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About Electro Convulsive Therapy as Treatment

What is ECT?

At Cadabams a range of ECT treatments are available such as ECT for depression,  ECT for Bipolar disorder, ECT for OCD, and ECT for Schizophrenia.

How does ECT work?

In this therapy, seizures are induced in the patient through electric shock to control acute conditions of schizophrenia, mania, and catatonia.

Benefits of ECT therapy:

ECT works for many people when drugs or psychotherapy are ineffective. There are typically fewer side effects than with medications.

ECT works quickly to relieve psychiatric symptoms. Depression or mania may resolve after only one or two treatments. In contrast, many medications require weeks to take effect. Therefore, ECT can be especially beneficial for those who are suicidal, psychotic or catatonic.

According to an article published in the Journal of the Royal Society of Medicine, 83% of depressed patients who did not respond to other treatments did improve after ECT. In addition, patients who are treated with ECT have a 49% remission rate.

About Cadabams Hospitals

Cadabams Hospitals is the top psychiatric hospital in Bangalore for all kinds of mental health conditions including Anxiety, Depression, Schizophrenia, OCD amongst others. We have a stellar team of some of the top psychiatrists in Bangalore supported by specialist doctors, top therapists, registered mental health nurses, and social workers.

Sometimes in cases where symptoms are very severe, there is a need for urgent measures such as ECT in addition to regular therapy and medication regimen.

ECT therapy or ECT treatment is a procedure carried out under general anaesthesia where small electric currents are passed through the brain to trigger brief seizures. This has been observed to quickly reverse symptoms of certain acute mental health conditions bipolar disorder, major depressive disorder, and schizophrenia.

There is some stigma associated with ECT as a treatment method as in the early days it was carried out without anaesthesia leading to uncontrollable seizures and pain for the patient. With developments in medicine and anaesthesia, ECT is much safer today and in a controlled setting, it is very effective as a treatment.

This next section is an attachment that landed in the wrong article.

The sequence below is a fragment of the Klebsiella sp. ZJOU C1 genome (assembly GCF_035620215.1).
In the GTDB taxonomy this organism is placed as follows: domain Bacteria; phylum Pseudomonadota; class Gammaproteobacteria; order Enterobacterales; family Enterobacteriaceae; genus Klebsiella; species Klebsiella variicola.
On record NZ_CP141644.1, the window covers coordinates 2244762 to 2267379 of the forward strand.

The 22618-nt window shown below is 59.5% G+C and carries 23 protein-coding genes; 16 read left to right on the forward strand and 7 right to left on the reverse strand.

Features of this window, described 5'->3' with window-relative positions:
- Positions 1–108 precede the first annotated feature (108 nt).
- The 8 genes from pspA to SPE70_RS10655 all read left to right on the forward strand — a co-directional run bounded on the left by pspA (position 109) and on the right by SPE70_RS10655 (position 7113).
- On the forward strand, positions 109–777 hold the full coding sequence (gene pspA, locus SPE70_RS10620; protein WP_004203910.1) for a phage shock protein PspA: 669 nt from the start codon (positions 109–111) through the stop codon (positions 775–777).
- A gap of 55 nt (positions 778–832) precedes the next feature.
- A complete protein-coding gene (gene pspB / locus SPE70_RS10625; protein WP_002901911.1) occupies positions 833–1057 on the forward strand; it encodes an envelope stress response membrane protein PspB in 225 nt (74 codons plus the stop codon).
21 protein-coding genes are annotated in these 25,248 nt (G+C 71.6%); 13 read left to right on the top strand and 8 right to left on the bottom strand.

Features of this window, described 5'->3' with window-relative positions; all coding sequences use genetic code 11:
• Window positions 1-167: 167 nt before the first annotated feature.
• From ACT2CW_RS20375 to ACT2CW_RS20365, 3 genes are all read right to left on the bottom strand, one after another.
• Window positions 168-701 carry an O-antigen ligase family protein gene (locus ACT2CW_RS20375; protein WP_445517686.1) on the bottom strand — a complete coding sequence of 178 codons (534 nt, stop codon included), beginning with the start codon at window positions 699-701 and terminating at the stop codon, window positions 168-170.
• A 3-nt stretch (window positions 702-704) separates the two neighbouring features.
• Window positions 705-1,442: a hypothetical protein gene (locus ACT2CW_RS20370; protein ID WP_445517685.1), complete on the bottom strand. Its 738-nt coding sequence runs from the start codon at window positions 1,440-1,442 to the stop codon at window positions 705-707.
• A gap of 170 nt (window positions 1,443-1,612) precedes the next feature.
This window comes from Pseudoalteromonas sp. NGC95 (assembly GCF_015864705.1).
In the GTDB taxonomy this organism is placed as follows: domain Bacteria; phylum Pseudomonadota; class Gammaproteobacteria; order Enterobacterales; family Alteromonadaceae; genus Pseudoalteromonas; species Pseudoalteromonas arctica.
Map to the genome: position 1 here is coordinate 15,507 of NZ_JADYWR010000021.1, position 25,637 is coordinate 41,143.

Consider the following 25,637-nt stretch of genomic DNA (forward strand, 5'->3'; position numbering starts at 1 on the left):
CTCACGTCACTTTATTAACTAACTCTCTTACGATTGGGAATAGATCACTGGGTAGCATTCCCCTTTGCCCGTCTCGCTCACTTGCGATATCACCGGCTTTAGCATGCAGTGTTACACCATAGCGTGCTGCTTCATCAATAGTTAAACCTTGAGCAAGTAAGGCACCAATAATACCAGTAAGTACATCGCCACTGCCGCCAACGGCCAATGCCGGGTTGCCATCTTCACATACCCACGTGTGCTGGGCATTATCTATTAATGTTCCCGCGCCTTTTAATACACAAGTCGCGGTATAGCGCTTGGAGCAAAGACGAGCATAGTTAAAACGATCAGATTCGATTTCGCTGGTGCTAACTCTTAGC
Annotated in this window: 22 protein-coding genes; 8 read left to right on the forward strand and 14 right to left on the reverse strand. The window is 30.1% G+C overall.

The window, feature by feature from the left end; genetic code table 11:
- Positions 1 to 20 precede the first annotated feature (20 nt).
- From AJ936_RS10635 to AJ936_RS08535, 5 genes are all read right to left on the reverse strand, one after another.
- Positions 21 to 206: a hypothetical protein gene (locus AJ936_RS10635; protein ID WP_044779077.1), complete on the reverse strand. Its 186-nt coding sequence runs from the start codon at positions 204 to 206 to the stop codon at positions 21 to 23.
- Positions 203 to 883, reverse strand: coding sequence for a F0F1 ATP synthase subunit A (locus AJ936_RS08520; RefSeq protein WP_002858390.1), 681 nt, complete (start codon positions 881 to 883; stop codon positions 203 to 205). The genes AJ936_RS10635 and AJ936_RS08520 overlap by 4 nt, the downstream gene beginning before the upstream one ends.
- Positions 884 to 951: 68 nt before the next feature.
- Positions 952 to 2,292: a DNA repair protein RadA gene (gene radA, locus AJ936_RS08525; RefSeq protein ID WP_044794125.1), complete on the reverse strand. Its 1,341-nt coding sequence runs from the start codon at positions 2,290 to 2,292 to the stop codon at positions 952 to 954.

All the risks and benefits of ECT are explained to the patient and the needful consent is obtain before administering any treatment. It is chosen as a last resort of treatment and when all other alternatives seem to be ineffective in producing the desired results.

Frequently Asked Questions

> What is the success rate of ECT?

Studies have found ECT psychiatry therapy in combination with medication regimes to be successful 75-83% of the time. However, there are chances of relapse in some patients. In some cases, ECT treatment has to be monitored on scheduled intervals to ensure that treatment is effective. The psychiatrists will gauge your recovery based on certain milestones and prescribe the right treatment and maintenance plan in your case.

> Can ECT cause Brain damage?

There is no evidence to suggest that ECT, as it is carried out in modern psychiatry, causes structural changes to the brain. There are some rare cases where ECT has been associated with memory loss, hyper or hypotension, however, they are rare and can be prevented with adequate prediagnosis and precautions.

> Who is a good candidate for ECT?

ECT is only carried out when the patient exhibits severe symptoms of acute mental illnesses such as Bipolar Disorder, Schizophrenia, Severe Depression. ECT is only carried out if all other treatments including therapy and medication have failed to induce the desired recovery

> Is ECT Treatment dangerous?

ECT treatment as carried out in modern psychiatry is generally safe. However, there may be some confusion and disorientation after treatment hence it is advised to have a family member or loved one along during treatment

> How many ECT treatments are needed for recovery?

The number of treatment varies based on the severity of your symptoms. On average 6-12 session of ECT have been found effective in most cases. However, this is purely indicative and your psychiatrist will constantly monitor your progress and decide on the number of sessions that is right for you.

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